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TORTELIER'S FRENCH BONBONS: Works by Hérold, Gounod, Thomas, Massenet, Adam, Chabrier, Auber, Offenbach and Maillart   BBC Philharmonic/Yan Pascal Tortelier   Chandos CHAN 9765 [75' 08'']

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If Louis Frémaux made the CBSO the best French orchestra outside France in the 1970s, Yan Pascal Tortelier has been instigating a similar transformation in Manchester with the BBC Philharmonic. Having made distinguished Chandos recordings of works by such diverse French composers as Messiaen, Roussel, Lalo, Dutilleux, Chausson and Boulanger, it is good to see the BBC Philharmonic under their principal conductor tackling the lighter side of the Gallic repertoire. This is Beecham territory (a fact acknowledged by the use of the word "bonbons" in the title of the disc) and if there is an occasional want of Beecham flair and charm in some of the phrasing, the Chandos release more than makes up for it in the high standard of the orchestral playing, the excellent recording quality and the unflagging sense of fun and enjoyment in music-making demonstrated by the BBC Phil and Tortelier.

The disc begins with a sovereign account of Ferdinand Hérold's boisterous Zampa Overture and ends with a suitably swaggering version of Chabrier's "Joyeuse marche". There is a pleasing mix of the familiar (Massenet's Méditation from "Thaïs", Offenbach's Barcarolle from "The Tales of Hoffman" and Gounod's sardonic "Funeral march of a marionette"), the less familiar (Auber's witty overture to "Le Cheval de bronze" and the charming Gavotte from Ambroise Thomas's "Mignon") and the downright unfamiliar (Aimé Louis Maillart's melodramatic overture to "Les Dragons de Villars"). The CD is a well-chosen selection of overtures interspersed with shorter items, all of which Tortelier keeps moving at a cracking pace so that there is no hint of indulgence in the performances. If the BBC orchestra doesn't always sound particularly "French" (Willi Boskovsky with the Monte Carlo orchestra would be the other side of the coin from Tortelier's interpretations!), there are gains to be had from a more "cosmopolitan" approach, not least in the suave sophistication of the playing (the horns in Chabrier's "Marche joyeuse" don't so much whoop as trill gracefully).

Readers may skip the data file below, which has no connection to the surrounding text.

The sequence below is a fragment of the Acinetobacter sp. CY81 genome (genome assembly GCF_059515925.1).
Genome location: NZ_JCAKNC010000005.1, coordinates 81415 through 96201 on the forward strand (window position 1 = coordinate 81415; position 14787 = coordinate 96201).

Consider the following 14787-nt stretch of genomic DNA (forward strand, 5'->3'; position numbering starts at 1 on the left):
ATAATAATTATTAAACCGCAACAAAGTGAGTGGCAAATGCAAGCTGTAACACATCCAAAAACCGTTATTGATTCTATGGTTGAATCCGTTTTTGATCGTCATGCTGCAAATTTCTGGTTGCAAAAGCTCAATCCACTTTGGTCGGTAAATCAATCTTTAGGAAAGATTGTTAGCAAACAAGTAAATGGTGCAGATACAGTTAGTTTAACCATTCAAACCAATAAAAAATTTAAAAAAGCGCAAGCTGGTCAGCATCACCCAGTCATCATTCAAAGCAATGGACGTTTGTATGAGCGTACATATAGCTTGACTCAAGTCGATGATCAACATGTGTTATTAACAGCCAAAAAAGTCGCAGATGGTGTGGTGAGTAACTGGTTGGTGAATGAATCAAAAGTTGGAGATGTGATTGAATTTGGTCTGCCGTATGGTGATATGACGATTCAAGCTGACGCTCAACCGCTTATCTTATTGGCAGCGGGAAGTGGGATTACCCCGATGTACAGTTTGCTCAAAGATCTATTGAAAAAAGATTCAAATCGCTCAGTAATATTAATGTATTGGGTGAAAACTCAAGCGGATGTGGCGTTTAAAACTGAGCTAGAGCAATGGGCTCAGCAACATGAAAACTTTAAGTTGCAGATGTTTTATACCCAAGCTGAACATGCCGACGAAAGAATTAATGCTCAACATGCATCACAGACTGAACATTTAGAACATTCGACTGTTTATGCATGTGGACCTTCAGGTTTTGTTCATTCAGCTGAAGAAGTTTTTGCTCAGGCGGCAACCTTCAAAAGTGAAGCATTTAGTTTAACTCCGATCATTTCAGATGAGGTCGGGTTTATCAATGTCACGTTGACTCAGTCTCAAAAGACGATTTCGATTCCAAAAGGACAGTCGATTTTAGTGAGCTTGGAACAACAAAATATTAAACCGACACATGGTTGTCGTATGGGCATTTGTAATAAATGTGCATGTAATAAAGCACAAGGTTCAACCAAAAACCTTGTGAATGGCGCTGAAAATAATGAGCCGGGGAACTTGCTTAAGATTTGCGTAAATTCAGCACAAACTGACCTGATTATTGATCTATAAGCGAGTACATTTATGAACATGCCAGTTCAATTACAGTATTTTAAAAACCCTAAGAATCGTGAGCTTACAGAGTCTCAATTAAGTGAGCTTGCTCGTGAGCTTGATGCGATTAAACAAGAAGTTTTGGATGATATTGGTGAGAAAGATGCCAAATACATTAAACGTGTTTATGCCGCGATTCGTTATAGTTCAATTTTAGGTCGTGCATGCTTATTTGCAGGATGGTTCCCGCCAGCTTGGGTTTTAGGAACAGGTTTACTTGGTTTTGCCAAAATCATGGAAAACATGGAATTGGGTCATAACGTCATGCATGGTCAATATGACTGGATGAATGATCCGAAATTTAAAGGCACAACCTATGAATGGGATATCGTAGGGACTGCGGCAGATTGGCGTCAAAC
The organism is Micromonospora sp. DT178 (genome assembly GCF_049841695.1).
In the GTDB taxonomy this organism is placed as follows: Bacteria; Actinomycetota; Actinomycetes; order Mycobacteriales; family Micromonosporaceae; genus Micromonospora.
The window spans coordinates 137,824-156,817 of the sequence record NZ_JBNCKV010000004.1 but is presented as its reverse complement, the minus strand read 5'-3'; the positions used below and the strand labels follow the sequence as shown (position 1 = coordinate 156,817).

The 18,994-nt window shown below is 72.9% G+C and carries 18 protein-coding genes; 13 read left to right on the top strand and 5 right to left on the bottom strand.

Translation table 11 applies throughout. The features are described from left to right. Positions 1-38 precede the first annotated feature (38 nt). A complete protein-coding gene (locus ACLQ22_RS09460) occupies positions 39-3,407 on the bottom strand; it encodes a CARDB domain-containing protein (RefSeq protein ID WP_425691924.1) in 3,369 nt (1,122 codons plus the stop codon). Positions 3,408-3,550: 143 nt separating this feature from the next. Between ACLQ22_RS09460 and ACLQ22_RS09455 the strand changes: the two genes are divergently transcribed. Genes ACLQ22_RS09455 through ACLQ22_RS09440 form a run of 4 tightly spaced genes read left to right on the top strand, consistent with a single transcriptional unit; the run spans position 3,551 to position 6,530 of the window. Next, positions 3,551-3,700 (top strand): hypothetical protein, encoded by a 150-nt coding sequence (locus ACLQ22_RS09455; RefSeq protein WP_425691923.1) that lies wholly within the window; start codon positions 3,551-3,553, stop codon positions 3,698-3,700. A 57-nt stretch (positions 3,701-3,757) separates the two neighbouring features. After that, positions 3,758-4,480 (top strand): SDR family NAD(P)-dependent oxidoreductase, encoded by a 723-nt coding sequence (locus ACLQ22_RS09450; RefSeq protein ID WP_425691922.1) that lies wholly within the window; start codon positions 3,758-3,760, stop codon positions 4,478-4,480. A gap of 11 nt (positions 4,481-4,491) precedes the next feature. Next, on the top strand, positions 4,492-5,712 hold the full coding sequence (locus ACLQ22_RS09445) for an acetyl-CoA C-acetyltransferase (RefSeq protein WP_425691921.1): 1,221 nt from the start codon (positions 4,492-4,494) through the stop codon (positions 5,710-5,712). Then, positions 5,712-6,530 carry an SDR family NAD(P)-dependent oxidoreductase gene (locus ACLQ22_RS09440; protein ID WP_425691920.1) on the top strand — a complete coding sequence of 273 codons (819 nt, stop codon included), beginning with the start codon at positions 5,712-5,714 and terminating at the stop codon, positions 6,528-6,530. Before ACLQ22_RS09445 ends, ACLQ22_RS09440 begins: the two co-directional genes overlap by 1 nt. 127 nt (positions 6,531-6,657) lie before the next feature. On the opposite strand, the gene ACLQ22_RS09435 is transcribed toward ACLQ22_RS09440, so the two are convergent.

The disc partially replicates a Decca Ovation release (425 083-2) with L'Orchestre de la Suisse Romande under Ernest Ansermet which includes the overtures to Zampa, Mignon and La Belle Hélène. The Chandos performances are much more polished, although it must be said that the Swiss players convey a greater sense of the hurly-burly of the orchestral pit in their brash enthusiasm. The Royal Liverpool Philharmonic Choir makes a brief but telling appearance on the disc in the Offenbach Barcarolle and the leader of the BBC Philharmonic, Yuri Torchinsky, brings a refreshing spontaneity to the Méditation from "Thaïs" (taken at a flowing tempo and thankfully devoid of cloying sentimentality).

This is a worthwhile CD, bringing together some very attractive French miniatures. However, just as a surfeit of bonbons can induce a feeling of nausea if too many are consumed at once, so I would recommend dipping into this selection on repeated hearings rather than listening from beginning to end every time! Now that most orchestral concerts have given up on encores (perhaps due to the constant programming of late-19th/early 20th century symphonic heavyweights), it is all the more valuable to have an opportunity to hear these well-orchestrated tuneful works. I hope there will be more discs of similar repertoire to come from these artists - it is rare to find "light" music invested with such care and affection.


Paul Conway


Paul Conway

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